The result of this mission was a report, which was later submitted to First Donor Conference in Tokyo. Based on the report, the donors decided to allocate their funding. Between 1999 and 2006, the World Bank, together with the Asian Development Bank and ADB were entrusted with the management of the Trust Fund for East Timor (TFET). Through this channel, various crucial development programs, such as the Agricultural Rehabilitation Project (ARP), Community Empower Projects, Health and Education Rehabilitation Projects, were funded.
The World Bank was also entrusted by the donor to supervise direct budget support for the Timor-Leste’s government through Transitional Support Program (TSP). From 2006 to date, these institutions are still playing roles in policy recommendations, and providing advisors to help Timor-Leste’s government.
Bilateral aid agencies such as the Australian Agency for Internatinoal Development (AusAid), the U.S. Agency for International Development (USAID), the Japanese International Cooperation Agency (JICA), and the European Commission Humanitarian Aid Department (ECHO) are also important actors in the reconstruction and development of Timor-Leste. These agencies manage various development projects in education, agriculture, private sector development, law enforcement, and infrastructure, which are funded through bilateral cooperation programs.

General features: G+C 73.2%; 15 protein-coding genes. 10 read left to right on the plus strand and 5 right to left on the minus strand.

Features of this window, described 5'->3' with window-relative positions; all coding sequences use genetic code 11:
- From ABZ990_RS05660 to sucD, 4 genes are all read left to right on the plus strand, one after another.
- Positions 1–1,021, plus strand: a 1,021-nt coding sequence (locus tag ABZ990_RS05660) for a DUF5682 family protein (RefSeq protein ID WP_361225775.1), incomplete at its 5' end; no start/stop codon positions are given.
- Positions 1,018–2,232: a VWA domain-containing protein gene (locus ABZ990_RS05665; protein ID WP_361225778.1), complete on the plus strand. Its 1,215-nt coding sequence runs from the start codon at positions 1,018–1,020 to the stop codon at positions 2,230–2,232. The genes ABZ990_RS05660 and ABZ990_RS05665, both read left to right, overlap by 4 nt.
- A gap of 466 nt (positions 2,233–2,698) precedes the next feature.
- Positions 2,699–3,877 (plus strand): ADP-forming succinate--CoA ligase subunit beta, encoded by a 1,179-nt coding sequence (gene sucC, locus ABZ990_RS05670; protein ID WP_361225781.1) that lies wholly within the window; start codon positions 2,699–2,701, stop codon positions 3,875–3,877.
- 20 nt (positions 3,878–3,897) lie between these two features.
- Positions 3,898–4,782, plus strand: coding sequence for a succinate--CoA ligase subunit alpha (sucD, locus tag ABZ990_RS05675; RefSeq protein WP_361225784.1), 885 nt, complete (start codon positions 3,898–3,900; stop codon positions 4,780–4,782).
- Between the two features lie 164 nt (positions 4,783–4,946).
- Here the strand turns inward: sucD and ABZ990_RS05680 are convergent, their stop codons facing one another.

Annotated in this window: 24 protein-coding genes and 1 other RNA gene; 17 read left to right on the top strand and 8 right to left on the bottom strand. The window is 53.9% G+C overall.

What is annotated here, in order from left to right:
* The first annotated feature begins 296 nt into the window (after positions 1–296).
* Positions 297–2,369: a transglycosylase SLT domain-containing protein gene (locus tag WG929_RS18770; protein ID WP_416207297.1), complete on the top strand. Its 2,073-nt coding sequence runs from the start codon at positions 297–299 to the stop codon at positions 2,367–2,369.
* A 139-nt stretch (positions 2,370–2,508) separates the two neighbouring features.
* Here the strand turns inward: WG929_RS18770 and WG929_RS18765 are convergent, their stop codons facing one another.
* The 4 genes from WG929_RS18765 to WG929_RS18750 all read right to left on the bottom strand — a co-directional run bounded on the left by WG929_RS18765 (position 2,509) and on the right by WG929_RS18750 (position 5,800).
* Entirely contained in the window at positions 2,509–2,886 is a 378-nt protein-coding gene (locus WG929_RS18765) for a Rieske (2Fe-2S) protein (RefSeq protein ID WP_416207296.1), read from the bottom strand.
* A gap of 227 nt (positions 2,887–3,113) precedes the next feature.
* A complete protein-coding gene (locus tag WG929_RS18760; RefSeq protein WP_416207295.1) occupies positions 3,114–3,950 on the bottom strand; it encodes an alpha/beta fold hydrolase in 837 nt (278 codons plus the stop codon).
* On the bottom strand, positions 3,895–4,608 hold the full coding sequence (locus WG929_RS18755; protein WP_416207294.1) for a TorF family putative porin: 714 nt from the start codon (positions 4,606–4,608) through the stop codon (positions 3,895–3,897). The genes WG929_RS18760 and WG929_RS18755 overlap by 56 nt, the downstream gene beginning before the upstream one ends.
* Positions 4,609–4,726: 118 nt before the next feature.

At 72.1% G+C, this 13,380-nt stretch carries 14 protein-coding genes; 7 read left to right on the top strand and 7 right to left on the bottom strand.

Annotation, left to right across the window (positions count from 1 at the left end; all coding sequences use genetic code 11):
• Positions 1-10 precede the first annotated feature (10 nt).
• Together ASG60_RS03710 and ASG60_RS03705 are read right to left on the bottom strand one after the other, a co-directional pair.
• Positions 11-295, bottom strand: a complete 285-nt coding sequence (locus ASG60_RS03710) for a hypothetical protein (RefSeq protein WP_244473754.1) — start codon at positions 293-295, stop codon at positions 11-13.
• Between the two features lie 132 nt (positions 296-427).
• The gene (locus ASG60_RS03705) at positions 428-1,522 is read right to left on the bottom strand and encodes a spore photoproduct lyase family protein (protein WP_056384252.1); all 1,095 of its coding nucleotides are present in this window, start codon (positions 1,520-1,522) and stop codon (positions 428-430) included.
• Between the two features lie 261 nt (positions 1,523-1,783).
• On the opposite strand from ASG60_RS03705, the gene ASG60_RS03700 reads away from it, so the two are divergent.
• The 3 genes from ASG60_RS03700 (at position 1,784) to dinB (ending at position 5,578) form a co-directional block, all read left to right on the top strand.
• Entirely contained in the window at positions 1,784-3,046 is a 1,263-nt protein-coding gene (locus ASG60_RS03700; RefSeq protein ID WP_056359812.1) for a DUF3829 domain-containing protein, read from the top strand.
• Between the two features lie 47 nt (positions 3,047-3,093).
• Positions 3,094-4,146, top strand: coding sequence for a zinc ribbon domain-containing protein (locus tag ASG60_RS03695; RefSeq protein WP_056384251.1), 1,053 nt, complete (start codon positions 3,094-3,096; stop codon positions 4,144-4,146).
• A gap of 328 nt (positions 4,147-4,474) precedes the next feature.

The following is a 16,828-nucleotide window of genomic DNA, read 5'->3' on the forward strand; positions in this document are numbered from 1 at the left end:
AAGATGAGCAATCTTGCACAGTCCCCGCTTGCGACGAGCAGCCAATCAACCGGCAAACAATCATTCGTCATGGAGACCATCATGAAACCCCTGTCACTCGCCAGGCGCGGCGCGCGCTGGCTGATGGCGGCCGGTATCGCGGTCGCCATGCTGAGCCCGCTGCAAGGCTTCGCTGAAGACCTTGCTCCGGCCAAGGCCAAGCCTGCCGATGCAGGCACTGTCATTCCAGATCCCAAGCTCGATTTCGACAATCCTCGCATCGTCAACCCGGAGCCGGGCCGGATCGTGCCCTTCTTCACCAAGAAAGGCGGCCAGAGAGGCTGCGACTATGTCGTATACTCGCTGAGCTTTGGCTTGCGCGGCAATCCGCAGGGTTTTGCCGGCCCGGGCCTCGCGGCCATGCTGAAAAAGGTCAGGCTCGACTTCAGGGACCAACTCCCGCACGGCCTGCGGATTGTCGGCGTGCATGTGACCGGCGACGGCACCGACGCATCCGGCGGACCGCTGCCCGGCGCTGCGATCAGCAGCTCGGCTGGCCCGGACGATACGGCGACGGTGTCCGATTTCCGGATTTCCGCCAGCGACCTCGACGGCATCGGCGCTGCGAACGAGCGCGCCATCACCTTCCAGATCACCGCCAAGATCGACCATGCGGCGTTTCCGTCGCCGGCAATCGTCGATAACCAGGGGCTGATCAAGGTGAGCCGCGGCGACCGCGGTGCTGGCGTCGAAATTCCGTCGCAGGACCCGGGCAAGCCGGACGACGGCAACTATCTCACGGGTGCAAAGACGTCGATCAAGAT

Moreover, they also manage to hire, and pay international advisors, who assist capacity-building in important state and public institutions. Some bilateral projects were co-implemented with the UN agencies, such as UNDP, UNOPS, and others. The structure of these agencies is embedded with their respective governments. Therefore, the donor’s agenda determines how these agencies operate in the field rather than the realities on the ground determining how they function. In other words, it is not the reality on the ground that will shape how these agencies operate, but the policy from Washington, New York, Canberra, Tokyo, and Lisbon that affects development policies on the ground.
Spend in Timor-Leste, but not for Timorese
Another approach to understanding how foreign aid has failed in Timor-Leste is to look at how the aid is spent. Although by GDP, foreign aid in Timor-Leste is one of the highest, the reality on the ground hardly corresponds to the amount of money that has been spent.